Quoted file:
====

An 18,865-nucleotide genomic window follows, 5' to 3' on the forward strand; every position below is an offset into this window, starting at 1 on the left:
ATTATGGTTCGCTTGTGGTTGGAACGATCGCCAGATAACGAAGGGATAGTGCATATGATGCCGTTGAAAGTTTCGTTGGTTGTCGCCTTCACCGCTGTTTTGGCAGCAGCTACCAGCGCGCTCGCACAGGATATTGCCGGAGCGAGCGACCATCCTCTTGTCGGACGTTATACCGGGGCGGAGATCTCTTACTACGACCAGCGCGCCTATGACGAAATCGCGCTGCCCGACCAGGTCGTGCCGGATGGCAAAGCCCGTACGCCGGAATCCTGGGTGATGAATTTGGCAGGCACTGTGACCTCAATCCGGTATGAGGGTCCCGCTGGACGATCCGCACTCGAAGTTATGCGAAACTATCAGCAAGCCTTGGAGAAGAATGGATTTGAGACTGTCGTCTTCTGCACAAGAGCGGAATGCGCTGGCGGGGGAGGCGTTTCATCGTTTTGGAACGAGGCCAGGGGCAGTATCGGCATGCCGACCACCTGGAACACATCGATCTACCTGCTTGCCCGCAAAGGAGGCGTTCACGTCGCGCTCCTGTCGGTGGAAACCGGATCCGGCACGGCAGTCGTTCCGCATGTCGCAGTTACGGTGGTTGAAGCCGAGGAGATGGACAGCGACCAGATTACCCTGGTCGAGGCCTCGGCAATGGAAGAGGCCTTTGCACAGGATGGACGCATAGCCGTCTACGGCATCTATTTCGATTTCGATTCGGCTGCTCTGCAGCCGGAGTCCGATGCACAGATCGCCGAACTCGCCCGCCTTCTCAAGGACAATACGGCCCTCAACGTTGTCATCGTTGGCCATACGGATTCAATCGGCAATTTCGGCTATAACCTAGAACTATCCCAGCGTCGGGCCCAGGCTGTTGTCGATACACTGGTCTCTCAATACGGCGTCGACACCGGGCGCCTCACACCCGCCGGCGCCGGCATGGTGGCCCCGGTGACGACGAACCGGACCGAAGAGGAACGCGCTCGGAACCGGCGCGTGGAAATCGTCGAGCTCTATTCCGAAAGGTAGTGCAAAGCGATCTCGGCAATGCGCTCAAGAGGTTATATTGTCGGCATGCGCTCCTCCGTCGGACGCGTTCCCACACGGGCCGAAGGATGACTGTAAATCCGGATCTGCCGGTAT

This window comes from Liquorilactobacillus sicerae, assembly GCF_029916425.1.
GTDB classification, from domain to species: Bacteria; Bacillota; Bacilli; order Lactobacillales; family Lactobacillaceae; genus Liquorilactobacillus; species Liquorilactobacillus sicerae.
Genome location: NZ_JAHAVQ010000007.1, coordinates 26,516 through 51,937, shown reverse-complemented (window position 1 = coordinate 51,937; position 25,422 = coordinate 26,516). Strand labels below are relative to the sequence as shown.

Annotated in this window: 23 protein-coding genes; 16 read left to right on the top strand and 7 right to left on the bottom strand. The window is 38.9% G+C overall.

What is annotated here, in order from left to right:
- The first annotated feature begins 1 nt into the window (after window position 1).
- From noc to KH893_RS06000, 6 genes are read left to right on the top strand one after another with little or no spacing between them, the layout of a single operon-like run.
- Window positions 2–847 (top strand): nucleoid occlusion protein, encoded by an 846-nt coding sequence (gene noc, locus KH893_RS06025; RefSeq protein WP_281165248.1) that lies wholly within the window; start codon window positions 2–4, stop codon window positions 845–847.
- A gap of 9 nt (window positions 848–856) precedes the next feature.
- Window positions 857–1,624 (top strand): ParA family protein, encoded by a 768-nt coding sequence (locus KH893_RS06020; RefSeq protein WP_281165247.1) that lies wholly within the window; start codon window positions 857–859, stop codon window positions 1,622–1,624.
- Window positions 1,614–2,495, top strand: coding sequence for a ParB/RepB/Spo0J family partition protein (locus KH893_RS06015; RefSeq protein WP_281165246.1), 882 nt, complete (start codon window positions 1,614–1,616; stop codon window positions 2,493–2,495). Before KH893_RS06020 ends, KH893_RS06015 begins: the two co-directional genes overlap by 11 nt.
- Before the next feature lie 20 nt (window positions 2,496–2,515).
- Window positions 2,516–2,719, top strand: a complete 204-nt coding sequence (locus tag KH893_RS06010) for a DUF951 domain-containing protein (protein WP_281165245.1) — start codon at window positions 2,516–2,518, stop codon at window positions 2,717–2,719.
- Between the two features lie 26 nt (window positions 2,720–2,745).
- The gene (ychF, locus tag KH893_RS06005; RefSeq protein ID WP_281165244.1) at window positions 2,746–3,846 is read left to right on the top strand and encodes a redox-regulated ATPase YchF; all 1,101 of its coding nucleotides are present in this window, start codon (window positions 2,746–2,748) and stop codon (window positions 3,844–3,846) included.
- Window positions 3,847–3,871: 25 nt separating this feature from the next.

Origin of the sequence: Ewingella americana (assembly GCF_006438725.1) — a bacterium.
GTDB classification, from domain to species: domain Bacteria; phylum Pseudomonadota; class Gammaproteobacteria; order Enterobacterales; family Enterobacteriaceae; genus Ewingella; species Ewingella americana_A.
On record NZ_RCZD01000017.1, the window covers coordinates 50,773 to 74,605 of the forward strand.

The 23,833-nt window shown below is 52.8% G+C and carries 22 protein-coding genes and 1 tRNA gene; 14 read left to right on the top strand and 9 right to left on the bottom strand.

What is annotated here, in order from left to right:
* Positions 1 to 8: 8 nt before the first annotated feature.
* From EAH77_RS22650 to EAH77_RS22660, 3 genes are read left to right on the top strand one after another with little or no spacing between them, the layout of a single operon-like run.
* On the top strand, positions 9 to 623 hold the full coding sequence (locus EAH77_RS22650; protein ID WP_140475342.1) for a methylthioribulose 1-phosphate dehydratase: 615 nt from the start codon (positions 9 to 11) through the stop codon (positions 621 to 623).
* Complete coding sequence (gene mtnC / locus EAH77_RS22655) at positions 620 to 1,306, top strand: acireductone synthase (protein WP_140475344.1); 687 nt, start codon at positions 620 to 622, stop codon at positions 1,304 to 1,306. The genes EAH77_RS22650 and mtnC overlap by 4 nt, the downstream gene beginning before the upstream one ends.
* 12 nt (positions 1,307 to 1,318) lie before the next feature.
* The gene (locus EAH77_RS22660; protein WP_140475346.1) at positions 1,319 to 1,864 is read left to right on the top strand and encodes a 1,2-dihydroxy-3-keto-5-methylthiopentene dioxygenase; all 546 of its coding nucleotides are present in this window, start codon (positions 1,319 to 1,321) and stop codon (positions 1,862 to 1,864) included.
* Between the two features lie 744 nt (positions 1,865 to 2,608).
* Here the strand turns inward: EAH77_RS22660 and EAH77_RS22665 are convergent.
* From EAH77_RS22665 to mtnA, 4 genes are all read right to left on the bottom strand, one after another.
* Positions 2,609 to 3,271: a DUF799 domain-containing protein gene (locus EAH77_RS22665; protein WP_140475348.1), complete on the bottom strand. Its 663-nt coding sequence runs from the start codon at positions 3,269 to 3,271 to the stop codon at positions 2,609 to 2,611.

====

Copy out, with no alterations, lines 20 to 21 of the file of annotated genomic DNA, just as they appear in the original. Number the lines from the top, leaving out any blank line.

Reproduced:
GTDB classification, from domain to species: domain Bacteria; phylum Pseudomonadota; class Gammaproteobacteria; order Enterobacterales; family Enterobacteriaceae; genus Ewingella; species Ewingella americana_A.
On record NZ_RCZD01000017.1, the window covers coordinates 50,773 to 74,605 of the forward strand.